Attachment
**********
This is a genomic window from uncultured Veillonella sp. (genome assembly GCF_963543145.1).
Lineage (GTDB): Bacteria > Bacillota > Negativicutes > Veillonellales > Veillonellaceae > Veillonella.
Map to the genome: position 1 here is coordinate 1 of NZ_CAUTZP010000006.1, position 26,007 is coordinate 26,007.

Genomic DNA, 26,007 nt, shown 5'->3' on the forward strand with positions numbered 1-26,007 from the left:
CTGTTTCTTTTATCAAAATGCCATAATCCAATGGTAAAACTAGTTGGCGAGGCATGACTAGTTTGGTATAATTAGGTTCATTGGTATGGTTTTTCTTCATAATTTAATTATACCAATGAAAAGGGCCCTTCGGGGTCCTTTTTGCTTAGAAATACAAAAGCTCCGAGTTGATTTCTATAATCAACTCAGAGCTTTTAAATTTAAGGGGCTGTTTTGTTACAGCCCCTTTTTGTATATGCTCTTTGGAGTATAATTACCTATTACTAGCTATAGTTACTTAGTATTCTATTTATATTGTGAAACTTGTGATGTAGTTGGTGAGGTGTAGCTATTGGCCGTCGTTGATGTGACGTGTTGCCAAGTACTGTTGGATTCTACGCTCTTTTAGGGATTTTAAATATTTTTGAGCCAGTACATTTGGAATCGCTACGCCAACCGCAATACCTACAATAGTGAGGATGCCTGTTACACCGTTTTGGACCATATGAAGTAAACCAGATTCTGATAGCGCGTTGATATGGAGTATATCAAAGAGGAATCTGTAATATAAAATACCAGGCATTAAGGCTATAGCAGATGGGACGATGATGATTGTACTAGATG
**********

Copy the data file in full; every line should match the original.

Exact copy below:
This is a genomic window from uncultured Veillonella sp. (genome assembly GCF_963543145.1).
Lineage (GTDB): Bacteria > Bacillota > Negativicutes > Veillonellales > Veillonellaceae > Veillonella.
Map to the genome: position 1 here is coordinate 1 of NZ_CAUTZP010000006.1, position 26,007 is coordinate 26,007.

Genomic DNA, 26,007 nt, shown 5'->3' on the forward strand with positions numbered 1-26,007 from the left:
CTGTTTCTTTTATCAAAATGCCATAATCCAATGGTAAAACTAGTTGGCGAGGCATGACTAGTTTGGTATAATTAGGTTCATTGGTATGGTTTTTCTTCATAATTTAATTATACCAATGAAAAGGGCCCTTCGGGGTCCTTTTTGCTTAGAAATACAAAAGCTCCGAGTTGATTTCTATAATCAACTCAGAGCTTTTAAATTTAAGGGGCTGTTTTGTTACAGCCCCTTTTTGTATATGCTCTTTGGAGTATAATTACCTATTACTAGCTATAGTTACTTAGTATTCTATTTATATTGTGAAACTTGTGATGTAGTTGGTGAGGTGTAGCTATTGGCCGTCGTTGATGTGACGTGTTGCCAAGTACTGTTGGATTCTACGCTCTTTTAGGGATTTTAAATATTTTTGAGCCAGTACATTTGGAATCGCTACGCCAACCGCAATACCTACAATAGTGAGGATGCCTGTTACACCGTTTTGGACCATATGAAGTAAACCAGATTCTGATAGCGCGTTGATATGGAGTATATCAAAGAGGAATCTGTAATATAAAATACCAGGCATTAAGGCTATAGCAGATGGGACGATGATGATTGTACTAGATG